Importer’s Guide to Shipping LCL

by | Apr 27, 2017 | Freight Forwarder, LCL, Logistics

Importer’s Guide to Shipping LCL

If your ocean shipments are not large enough to fill an entire container, you have what is commonly known as LCL, or less than a container load. When it comes to shipping LCLs, there are a few major differences from full container loads (FCL).

Here’s what you need to know when considering your LCL options.

1. LCL Costs Less (and more)

In simple terms, LCL shipments are less expensive than FCL shipments.

However, by shipping LCL, you are paying a premium for the space. Therefore, your landed cost per unit will end up being higher compared to a loaded full container (FCL).

Due to fixed costs such as document fees and customs clearance that don’t vary with your shipment size, your landed cost improves as your LCL shipment gets larger.  For example, a 10 CBM shipment will give you a lower landed cost than a 1 CBM shipment.

That being said, LCL is often the most cost-effective way of handling smaller shipments, especially when considering the pricey alternative of air freight.

2. It Reduces Warehousing and Inventory Costs

LCL shipping can also help with lean warehousing. Having smaller, more frequent LCL shipments can reduce your spend on warehousing as well as the need to invest in large individual inventory purchases. Using LCL as a tool is important in creating a leaner supply chain.

3. Transit Time

One important difference in the flow of an LCL shipment compared to FCL is the need to consolidate/deconsolidate the shipment before/after the ocean voyage. This occurs at a specialized warehouse called a container freight station (CFS) and will add a few days of lead time at origin and destination.

Also, customs delays are more likely with less than container load shipping as you are sharing space with other importers and their delays could impact the entire container.

4. Buyer’s Consolidations Are Ideal for Multiple Suppliers

If you have multiple suppliers shipping LCL within the same geographical area, you can use Buyer’s Consolidation to create a FCL from those shipments. The right international freight forwarder can coordinate this service, allowing you to save money by consolidating your LCLs in one full container load shipment. This also reduces the chance of damage or loss since all your LCLs are in one place, and the products are only handled when they’re loaded at origin and unloaded at your warehouse. That also means faster transit times. It’s like having the best of both worlds!

5. Shipment Size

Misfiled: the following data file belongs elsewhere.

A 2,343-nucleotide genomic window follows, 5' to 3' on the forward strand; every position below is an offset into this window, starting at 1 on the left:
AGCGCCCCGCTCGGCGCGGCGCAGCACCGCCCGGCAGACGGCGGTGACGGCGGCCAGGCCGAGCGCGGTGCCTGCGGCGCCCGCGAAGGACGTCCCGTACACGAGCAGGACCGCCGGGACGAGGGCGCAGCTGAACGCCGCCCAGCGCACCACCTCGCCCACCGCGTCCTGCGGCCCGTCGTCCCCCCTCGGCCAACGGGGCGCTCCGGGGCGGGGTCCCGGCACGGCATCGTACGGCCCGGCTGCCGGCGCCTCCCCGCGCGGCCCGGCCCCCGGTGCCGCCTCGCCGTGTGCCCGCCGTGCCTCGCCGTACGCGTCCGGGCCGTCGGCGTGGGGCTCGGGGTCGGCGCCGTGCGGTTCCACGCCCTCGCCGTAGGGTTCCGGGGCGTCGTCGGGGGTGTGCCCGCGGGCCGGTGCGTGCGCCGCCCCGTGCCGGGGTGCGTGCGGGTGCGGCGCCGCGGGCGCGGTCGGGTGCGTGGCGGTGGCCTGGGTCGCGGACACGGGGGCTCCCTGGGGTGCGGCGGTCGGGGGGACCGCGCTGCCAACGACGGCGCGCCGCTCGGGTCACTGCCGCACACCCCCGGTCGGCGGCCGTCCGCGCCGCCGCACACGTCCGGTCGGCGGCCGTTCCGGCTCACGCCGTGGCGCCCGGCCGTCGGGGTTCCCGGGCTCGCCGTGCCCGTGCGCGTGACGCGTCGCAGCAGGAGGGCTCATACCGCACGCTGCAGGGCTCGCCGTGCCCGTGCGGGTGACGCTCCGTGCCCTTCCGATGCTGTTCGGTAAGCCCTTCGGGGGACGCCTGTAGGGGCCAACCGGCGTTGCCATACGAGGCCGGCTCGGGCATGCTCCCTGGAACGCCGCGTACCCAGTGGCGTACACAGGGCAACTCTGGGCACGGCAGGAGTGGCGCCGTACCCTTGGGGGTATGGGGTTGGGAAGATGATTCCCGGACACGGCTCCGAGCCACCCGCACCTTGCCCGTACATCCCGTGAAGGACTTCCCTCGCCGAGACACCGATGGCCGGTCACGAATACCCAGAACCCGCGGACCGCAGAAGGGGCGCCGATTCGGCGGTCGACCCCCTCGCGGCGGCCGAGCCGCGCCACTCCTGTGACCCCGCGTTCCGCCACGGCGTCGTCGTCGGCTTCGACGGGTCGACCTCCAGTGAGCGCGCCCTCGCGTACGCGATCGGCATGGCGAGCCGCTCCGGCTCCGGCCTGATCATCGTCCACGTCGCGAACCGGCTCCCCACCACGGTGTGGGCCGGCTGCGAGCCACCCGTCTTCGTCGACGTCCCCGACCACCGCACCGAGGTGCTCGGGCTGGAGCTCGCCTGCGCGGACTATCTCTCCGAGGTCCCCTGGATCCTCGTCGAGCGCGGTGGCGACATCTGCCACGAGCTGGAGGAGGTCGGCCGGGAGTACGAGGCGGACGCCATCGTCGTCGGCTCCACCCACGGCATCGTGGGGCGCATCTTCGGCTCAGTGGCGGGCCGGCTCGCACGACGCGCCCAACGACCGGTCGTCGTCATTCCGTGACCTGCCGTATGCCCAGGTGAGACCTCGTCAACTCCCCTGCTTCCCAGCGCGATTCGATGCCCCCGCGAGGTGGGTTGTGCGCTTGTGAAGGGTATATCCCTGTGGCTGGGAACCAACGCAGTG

Most general commodities are charged by their volume, measured in cubic meters (CBMs). If your LCL shipment is very heavy and dense, your cargo may be charged by weight instead of volume.

Major trade lanes typically have a minimum charge of 1 cubic meter (CBM) for LCL shipments. This means if you have a ½ CBM LCL, you’re going to be charged for 1 CBM. Therefore, you typically want to ship 1 cubic meter or more for your LCL shipments.

A 20’ container has roughly 33 CBMs of space and a 40’ container is approximately 67 CBMs in total (note that usable space will be less than these numbers). As a rule of thumb, FCL is often your best option for shipment over 15 CBMs. However, there are times when it’s actually more cost effective to ship via LCL even with a slightly larger shipment. Your freight forwarder can help determine the “breakeven point” for LCL vs FCL depending on your needs and current market conditions.

6. LCL Charges

The ocean freight charge for LCL is often labeled “W/M” which stands for weight or measurement.  As described above, this indicates either the shipment weight or volume in CBM.  For example, if the rate is $60 W/M and the shipment is 5 CBMs, the total ocean freight rate will be $300.  For very dense commodities, the WM charge would be assessed per 1,000 KG of weight.

In addition to the ocean freight explained above, LCL shipments will also incur warehouse charges for being consolidated and deconsolidated.  These will include forklift fees and other charges from the Container Freight Station (CFS). Your freight forwarder may aggregate these charges into a single “CFS” or “CFS handling” fee.

The charges above are unique to LCL shipments.  However, certain charges for an LCL shipment will be the same as a FCL.  For example, customs clearance, duties and taxes, AMS (U.S. imports), ISF (U.S. ocean imports) would be assessed in the same way as a full container.

7. Finding the Right Forwarder for Your LCL Shipments

Coordinating your LCL shipments, especially if you use a Buyer’s Consolidation, require reliable and experienced partners, especially at origin. With the help of a freight forwarder, this process is made much easier because they can do the coordinating for you. They can also provide detailed online tracking/reports, alternative options for urgent shipments and help ensure your paperwork is in order. A good international freight forwarder has close relationships with carriers, CFS warehouses and other supply chain partners to keep your LCL shipments moving quickly and reliably.

Want to know what exactly you should look for in a freight forwarder? Check out What to Ask Your Freight Forwarder.

Not sure if LCL shipping is right for you? Contact the experts at Dedola for a personalized assessment of your shipping needs.

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